Reprinted by permission of The Wall Street Journal, Copyright 2021 Dow Jones & Company. Inc. All Rights Reserved Worldwide. Original date of publication: June 23, 2021.
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Data reveals house values have continued to decrease, but the rate has slowed as the RBA Board prepares to meet next week
House values continued to fall last month, but the pace of decline has slowed, CoreLogic reports.
In signs that the RBA’s aggressive approach to monetary policy is making an impact, CoreLogic’s Home Value Index reveals national dwelling values fell -1.0 percent in November, marking the smallest monthly decline since June.
The drop represents a -7.0 percent decline – or about $53,400 – since the peak value recorded in April 2022. Research director at CoreLogic, Tim Lawless, said the Sydney and Melbourne markets are leading the way, with the capital cities experiencing the most significant falls. But it’s not all bad news for homeowners.
“Three months ago, Sydney housing values were falling at the monthly rate of -2.3 percent,” he said. “That has now reduced by a full percentage point to a decline of -1.3 percent in November. In July, Melbourne home values were down -1.5 percent over the month, with the monthly decline almost halving last month to -0.8%.”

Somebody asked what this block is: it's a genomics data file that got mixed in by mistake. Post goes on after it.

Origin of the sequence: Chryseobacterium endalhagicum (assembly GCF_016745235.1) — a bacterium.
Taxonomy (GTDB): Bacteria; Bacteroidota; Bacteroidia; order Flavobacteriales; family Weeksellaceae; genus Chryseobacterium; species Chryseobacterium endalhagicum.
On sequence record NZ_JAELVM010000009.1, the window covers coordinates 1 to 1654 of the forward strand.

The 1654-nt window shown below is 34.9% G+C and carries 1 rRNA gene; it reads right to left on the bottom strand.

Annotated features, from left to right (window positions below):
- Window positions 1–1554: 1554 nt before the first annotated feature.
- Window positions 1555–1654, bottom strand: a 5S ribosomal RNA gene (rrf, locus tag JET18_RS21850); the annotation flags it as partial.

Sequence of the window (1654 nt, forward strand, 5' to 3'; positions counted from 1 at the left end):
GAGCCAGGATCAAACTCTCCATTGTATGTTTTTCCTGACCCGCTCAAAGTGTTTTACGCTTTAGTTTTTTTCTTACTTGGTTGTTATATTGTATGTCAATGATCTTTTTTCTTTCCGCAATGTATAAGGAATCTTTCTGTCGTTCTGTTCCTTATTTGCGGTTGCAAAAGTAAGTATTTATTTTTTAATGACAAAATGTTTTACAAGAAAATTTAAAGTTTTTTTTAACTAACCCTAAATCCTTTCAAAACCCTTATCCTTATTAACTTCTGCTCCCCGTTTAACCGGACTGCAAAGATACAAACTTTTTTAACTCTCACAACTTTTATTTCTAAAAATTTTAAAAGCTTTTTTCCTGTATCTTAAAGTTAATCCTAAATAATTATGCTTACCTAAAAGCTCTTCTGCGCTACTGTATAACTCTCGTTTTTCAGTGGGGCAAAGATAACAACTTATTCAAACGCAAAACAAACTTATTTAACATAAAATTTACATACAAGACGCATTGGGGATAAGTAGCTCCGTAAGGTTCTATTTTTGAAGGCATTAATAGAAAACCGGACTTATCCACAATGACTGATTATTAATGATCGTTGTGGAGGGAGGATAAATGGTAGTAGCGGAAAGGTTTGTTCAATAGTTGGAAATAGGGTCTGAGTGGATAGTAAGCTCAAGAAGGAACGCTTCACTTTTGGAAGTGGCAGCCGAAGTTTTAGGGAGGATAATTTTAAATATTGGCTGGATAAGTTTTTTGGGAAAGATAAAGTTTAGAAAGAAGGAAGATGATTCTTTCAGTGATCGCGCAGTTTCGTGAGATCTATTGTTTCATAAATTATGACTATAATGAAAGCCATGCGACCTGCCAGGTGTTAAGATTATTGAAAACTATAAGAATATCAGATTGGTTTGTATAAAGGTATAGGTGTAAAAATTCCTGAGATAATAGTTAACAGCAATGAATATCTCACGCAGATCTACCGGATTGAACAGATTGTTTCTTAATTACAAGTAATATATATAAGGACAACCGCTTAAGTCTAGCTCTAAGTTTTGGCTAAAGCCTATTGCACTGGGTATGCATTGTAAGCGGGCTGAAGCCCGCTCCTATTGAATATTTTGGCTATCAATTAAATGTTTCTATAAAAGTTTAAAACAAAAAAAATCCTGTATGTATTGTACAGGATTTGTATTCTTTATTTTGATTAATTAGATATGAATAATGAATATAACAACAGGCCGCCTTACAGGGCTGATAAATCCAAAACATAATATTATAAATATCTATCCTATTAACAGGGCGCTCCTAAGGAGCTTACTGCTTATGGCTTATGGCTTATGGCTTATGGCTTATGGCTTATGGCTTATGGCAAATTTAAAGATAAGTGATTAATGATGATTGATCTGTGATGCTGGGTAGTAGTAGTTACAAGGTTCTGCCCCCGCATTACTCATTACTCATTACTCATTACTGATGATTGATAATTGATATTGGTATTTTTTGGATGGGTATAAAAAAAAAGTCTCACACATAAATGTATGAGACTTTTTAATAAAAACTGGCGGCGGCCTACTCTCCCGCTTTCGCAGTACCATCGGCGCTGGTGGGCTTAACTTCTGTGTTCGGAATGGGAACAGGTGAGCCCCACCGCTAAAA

The rate of decline has also slowed in the smaller capitals, he said.
“Potentially we are seeing the initial uncertainty around buying in a higher interest rate environment wearing off, while persistently low advertised stock levels have likely contributed to this trend towards smaller value falls,” Mr Lawless said. “However, it’s fair to say housing risk remains skewed to the downside while interest rates are still rising and household balance sheets become more thinly stretched.”
The RBA has raised the cash rate from 0.10 in April to 2.85 in November. The board is due to meet again next week, with most experts still predicting a further increase in the cash rate of 25 basis points despite the fall in house values.
Mr Lawless said if interest rates continue to increase, there is potential for declines to ‘reaccelerate’.
“Next year will be a particular test of serviceability and housing market stability, as the record-low fixed rate terms secured in 2021 start to expire,” Mr Lawless said.
Statistics released by the Australian Bureau of Statistics this week also reveal a slowdown in the rate of inflation last month, as higher mortgage repayments and cost of living pressures bite into household budgets.
However, ABS data reveals ongoing labour shortages and high levels of construction continues to fuel higher prices for new housing, although the rate of price growth eased in September and October.